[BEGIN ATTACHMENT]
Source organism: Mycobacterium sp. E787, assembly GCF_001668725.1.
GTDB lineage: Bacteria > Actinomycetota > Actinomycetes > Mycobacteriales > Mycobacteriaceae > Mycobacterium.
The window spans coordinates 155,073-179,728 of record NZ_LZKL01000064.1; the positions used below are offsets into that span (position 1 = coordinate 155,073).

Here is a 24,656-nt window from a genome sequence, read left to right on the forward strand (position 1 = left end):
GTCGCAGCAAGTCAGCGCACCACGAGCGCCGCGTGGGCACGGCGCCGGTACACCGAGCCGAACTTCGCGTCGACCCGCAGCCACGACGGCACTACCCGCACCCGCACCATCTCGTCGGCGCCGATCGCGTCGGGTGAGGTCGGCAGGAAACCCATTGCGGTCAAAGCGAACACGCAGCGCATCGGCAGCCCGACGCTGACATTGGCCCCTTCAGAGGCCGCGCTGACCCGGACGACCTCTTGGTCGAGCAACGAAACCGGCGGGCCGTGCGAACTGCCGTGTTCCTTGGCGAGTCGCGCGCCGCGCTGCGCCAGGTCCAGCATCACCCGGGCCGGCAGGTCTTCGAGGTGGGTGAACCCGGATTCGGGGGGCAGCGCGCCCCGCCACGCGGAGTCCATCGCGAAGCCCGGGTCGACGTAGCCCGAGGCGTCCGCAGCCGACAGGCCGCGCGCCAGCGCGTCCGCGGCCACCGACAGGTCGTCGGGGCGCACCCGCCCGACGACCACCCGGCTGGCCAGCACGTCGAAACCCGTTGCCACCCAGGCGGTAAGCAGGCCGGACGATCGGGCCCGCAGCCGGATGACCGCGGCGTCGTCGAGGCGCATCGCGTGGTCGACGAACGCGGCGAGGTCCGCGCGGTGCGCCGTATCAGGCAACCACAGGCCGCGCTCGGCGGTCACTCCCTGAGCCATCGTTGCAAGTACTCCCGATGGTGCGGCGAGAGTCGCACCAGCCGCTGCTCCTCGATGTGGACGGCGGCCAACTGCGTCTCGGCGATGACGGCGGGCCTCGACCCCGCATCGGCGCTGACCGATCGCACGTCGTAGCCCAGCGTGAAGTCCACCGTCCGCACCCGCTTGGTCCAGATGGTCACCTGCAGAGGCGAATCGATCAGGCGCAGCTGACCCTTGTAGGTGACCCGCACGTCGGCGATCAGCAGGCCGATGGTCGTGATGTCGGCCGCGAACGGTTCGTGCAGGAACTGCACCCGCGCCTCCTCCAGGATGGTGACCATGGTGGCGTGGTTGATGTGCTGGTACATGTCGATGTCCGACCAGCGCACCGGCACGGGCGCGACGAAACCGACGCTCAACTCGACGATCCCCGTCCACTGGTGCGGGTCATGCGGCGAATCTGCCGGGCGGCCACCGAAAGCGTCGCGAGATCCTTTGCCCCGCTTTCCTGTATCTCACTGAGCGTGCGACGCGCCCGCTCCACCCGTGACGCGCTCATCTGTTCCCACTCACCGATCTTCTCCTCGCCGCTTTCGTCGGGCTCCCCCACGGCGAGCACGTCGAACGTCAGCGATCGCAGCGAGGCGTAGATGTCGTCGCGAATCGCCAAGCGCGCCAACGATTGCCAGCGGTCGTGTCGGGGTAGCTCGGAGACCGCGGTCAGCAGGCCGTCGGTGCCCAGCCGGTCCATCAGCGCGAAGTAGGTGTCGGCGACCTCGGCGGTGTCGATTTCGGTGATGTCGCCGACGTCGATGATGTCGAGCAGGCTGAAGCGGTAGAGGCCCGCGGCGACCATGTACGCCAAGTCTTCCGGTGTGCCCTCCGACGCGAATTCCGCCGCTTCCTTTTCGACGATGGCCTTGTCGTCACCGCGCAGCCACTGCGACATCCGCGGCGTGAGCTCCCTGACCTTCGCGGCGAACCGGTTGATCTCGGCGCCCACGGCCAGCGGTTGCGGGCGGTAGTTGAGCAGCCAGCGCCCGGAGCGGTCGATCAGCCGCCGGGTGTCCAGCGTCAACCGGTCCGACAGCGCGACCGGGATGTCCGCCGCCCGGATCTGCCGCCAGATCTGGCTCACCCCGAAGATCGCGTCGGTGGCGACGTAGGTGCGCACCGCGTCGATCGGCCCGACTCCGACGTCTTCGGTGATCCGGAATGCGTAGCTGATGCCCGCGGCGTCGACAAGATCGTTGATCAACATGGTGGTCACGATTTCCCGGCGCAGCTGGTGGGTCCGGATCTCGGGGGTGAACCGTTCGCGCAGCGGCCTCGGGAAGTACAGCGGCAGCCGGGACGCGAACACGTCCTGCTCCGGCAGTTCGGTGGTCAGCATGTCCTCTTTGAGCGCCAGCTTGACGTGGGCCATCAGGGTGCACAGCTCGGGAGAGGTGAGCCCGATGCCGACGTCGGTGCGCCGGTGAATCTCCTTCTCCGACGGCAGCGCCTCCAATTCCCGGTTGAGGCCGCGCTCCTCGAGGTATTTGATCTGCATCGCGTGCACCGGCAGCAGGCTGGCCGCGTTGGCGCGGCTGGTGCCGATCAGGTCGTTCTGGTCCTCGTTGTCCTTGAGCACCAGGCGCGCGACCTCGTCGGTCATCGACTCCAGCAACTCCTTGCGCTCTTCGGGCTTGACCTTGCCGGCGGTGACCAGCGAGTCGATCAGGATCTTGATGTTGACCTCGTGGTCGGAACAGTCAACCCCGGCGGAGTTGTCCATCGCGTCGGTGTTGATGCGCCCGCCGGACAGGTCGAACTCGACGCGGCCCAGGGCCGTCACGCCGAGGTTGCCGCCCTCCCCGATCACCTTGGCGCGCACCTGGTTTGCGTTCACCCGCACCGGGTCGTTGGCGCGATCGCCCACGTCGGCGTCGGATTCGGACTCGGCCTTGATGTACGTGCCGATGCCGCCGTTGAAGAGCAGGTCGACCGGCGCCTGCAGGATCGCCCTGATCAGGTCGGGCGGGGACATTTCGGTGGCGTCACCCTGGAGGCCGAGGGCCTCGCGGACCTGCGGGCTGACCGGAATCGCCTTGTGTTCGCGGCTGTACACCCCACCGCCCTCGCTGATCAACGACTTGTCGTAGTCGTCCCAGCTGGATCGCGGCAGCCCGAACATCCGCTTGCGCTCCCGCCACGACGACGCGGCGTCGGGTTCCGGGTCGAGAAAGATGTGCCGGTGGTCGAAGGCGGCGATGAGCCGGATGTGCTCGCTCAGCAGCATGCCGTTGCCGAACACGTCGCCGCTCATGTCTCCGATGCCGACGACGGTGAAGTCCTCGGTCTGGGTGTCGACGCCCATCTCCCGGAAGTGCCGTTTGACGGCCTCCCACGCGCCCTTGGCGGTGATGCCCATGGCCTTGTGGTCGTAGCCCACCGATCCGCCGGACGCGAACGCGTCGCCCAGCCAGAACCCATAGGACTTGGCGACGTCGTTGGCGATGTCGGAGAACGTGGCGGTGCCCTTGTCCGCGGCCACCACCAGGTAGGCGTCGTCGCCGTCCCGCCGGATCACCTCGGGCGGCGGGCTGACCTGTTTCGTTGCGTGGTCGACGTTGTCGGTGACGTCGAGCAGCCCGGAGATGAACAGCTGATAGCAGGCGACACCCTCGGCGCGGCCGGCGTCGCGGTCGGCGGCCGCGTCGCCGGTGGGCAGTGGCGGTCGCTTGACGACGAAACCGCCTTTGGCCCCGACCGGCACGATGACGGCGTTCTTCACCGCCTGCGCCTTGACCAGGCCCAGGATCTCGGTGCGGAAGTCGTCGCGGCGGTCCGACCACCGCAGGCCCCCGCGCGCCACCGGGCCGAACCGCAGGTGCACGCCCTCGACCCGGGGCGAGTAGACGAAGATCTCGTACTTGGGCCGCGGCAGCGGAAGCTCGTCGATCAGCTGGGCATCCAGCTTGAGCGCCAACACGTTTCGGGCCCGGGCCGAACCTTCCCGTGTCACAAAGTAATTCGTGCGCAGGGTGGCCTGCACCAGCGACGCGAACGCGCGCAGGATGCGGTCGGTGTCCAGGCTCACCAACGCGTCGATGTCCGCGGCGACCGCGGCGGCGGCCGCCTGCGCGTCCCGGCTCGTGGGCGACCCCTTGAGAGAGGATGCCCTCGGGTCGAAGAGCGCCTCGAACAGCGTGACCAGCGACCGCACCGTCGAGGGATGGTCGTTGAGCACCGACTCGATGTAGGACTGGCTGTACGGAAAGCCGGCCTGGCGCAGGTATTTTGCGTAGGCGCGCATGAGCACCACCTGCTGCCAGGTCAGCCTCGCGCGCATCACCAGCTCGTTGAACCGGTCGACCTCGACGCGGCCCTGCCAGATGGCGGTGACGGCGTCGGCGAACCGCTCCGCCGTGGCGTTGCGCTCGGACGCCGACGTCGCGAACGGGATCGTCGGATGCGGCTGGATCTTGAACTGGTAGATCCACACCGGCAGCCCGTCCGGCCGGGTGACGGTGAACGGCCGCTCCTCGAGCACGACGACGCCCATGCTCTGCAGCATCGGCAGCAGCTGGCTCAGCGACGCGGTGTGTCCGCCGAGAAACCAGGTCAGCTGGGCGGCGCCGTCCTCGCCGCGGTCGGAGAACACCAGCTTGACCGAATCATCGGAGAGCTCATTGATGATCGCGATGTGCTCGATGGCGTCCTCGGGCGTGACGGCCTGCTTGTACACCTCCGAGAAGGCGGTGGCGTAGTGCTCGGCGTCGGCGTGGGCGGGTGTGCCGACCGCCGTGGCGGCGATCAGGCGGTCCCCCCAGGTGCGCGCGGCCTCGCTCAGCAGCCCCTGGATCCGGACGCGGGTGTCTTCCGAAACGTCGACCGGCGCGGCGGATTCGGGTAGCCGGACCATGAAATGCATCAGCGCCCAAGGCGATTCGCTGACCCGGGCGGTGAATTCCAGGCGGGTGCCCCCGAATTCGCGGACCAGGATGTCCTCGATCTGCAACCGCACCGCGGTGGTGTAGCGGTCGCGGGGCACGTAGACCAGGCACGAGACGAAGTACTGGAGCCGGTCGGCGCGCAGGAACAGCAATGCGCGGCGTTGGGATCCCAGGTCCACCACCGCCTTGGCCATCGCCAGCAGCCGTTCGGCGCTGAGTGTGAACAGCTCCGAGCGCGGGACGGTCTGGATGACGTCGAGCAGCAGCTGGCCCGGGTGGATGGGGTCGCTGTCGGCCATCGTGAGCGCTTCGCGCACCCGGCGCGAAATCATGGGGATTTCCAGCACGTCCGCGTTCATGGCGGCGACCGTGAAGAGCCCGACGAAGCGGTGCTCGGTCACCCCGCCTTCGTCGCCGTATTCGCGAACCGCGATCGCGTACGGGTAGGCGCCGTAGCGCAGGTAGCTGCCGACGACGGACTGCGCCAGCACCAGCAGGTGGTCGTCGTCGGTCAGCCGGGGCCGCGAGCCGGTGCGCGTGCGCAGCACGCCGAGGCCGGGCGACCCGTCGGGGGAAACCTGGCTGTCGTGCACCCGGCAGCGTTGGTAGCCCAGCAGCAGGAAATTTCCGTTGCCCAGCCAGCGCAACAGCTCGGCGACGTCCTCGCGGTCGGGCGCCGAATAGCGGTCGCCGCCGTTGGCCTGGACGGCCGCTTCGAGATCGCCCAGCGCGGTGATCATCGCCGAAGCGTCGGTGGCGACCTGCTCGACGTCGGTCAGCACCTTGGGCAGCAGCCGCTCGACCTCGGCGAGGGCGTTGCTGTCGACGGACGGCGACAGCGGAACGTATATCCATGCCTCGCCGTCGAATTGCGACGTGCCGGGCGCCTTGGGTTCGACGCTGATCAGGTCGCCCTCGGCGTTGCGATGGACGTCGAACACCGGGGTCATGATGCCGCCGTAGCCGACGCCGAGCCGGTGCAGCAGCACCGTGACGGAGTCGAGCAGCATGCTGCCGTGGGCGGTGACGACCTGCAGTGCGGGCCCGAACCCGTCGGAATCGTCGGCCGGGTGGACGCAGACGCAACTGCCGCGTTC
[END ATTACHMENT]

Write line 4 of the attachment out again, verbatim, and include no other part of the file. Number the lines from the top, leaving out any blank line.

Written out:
Here is a 24,656-nt window from a genome sequence, read left to right on the forward strand (position 1 = left end):